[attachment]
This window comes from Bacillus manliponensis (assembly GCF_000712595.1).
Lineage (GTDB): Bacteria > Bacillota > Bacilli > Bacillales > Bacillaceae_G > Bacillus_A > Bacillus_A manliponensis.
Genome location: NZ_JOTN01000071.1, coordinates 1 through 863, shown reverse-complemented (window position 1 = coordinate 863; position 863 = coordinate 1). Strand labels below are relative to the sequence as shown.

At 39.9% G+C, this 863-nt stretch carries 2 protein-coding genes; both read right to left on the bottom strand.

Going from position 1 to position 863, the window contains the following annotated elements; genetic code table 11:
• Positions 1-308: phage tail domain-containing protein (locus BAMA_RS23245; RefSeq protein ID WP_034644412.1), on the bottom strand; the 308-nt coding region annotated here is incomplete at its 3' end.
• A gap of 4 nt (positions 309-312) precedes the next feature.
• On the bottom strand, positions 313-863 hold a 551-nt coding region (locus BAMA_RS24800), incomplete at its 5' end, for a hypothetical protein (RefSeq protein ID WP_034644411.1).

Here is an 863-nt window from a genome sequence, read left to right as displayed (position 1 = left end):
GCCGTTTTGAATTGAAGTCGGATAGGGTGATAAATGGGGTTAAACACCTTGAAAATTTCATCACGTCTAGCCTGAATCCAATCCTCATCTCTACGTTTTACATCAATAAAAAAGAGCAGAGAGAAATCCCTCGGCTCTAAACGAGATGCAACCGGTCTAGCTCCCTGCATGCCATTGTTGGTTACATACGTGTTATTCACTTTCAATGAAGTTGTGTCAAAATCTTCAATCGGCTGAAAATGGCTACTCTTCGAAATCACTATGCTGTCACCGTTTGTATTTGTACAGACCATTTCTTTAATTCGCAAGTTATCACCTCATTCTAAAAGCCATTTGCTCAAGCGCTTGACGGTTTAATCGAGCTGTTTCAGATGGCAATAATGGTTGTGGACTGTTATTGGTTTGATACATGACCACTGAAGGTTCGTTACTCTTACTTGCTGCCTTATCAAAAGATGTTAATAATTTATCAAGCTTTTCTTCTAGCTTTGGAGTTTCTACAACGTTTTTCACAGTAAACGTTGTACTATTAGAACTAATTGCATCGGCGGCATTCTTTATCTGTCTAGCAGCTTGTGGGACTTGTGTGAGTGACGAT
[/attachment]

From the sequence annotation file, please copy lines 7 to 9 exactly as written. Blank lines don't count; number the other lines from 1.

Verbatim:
• A gap of 4 nt (positions 309-312) precedes the next feature.
• On the bottom strand, positions 313-863 hold a 551-nt coding region (locus BAMA_RS24800), incomplete at its 5' end, for a hypothetical protein (RefSeq protein ID WP_034644411.1).

Here is an 863-nt window from a genome sequence, read left to right as displayed (position 1 = left end):